Inside Llewyn Davis

Llewyn Davis is a folk singer, stumbling from sofa to sofa in early 1960s New York. He used to be part of a semi-successful duo, but for reasons explained in the movie the pair are no longer together, and everything Llewyn owns he carries with him and dumps at the next person willing to put him up for the night. He isn’t really going anywhere in life other than downwards, so he plans to head to Chicago in search of a record deal. Also, there’s an accidental pregnancy, and a cat.   strugglinginthesnow_insidellewyndavis
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Friday Night Lights

I’ve heard before that this is one of the better sports movies and, though I know very little about American football (or women’s rugby, as I like to call it), the games shown here were well shot and captivating. But, a good sports movie is still just a sports movie, and is therefore about nothing. I didn’t play sport in school. I dabbled in cricket a little, very briefly played football but then gave up when I saw the little benefit that could be achieved with the maximum effort put in. So instead I studied hard, did my homework and did OK in school, and from there went to college and university on my academic qualities, got a job and now make a living. I’m not a natural genius, I worked hard to get what I have, so when a film tells me that these kids playing football aren’t the brightest, and their only way out of their backwards hick town is via throwing a bag of air across a line or between two posts or whatever the hell they do over there, I just have to sit back and try not to throw everything to hand at my TV. I don’t care how committed the rest of your town is to a game, and it is just a game after all, if you don’t have yourself a backup plan when you’re relying on not damaging that oh-so-fragile body of yours to secure you’re future, you’re even dumber than anyone could have predicted.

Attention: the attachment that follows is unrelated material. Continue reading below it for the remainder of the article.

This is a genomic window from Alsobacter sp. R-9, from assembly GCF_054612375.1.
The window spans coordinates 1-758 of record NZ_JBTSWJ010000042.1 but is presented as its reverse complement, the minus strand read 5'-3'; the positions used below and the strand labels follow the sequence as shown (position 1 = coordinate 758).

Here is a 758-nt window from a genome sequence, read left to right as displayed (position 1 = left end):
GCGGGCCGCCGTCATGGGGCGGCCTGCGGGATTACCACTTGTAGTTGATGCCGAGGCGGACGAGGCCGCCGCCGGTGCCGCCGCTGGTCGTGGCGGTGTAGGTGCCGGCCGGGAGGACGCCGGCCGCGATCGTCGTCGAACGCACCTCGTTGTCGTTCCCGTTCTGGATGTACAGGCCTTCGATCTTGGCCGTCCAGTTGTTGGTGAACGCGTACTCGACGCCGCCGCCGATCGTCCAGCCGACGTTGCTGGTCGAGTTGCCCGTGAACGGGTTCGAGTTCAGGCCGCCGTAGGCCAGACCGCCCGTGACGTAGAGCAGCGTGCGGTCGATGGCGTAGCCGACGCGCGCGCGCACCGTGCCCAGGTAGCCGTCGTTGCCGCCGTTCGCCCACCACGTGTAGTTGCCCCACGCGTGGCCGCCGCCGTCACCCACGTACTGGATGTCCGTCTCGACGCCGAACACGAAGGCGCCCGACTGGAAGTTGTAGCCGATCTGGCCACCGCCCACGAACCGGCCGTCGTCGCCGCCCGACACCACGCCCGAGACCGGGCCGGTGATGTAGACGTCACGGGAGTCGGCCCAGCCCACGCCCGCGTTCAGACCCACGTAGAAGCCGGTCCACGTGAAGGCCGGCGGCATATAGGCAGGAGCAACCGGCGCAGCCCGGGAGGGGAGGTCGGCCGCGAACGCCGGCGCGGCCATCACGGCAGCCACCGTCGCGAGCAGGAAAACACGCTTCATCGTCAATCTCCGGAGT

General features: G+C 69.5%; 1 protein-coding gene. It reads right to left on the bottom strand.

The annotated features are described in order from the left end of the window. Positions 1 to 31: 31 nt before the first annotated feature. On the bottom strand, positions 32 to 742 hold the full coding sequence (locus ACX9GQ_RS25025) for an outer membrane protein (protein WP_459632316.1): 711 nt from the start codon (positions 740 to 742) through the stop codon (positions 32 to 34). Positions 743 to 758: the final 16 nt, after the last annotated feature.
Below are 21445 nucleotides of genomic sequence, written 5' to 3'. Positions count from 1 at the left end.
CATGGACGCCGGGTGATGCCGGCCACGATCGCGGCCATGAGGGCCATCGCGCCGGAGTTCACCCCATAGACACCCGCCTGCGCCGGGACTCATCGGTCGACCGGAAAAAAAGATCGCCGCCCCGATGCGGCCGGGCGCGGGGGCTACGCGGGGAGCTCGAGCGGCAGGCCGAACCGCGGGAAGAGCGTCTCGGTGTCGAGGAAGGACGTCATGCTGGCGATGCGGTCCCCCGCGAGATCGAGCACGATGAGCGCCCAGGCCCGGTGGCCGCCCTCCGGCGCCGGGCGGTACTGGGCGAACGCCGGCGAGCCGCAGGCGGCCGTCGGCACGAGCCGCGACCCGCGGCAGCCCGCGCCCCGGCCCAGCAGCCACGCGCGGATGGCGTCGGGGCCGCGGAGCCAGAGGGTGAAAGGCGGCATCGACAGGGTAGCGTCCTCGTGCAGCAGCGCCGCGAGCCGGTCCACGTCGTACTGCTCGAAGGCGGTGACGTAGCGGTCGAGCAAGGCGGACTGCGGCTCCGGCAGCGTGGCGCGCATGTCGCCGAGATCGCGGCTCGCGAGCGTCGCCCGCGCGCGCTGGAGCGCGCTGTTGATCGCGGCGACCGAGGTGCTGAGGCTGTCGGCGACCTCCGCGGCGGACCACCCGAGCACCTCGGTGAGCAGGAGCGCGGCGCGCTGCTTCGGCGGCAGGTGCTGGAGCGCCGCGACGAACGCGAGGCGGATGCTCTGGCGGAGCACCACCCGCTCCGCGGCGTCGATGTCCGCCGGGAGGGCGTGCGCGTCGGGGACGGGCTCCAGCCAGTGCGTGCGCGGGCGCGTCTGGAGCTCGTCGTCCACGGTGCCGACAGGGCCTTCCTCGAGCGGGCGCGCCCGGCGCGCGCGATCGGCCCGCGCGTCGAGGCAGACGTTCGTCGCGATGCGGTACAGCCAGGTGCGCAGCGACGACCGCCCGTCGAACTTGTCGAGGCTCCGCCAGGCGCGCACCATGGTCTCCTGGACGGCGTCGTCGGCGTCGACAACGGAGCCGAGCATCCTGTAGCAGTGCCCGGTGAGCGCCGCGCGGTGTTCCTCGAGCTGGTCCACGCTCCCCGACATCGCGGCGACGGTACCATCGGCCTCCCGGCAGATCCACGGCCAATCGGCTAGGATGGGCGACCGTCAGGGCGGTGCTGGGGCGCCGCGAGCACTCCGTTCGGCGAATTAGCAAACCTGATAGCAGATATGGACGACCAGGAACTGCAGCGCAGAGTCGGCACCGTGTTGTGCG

Anyway, rant over, as you can guess, I’m no sports guy, so good luck to this film. Billy Bob Thornton is the football coach to a high school football team in a town full of meat sacks that shuts down every Friday night come game time. Every man, woman and inbred child in this town has an opinion they’re only too willing to share as to how the game should be played, and generally a different one after to the event as to how it should have been played. Local radio shows take call-ins from fans, on suggesting that they’re “doing too much learnin’ in this school,” and the kids themselves are under more pressure than is healthy from all around, particularly in the case of Garrett Hedlund’s Don Billingsley, whose father was a star in his day, yet Don is playing third string (I think this is a bad thing). Meanwhile current star quarterback Boobie Miles enjoys a celebrity lifestyle and just has to show up to training, with all the plays centred on him, so guess which players going to receive an unrecoverable injury? This true story from director Peter Berg, helmer of least anticipated film of 2012 Battleship, follows the Permian Panthers, for that is their team name, from the play-offs to the final, and though the outcome of the final match isn’t inherently obvious, everything else in this film is.
Choose life 4/10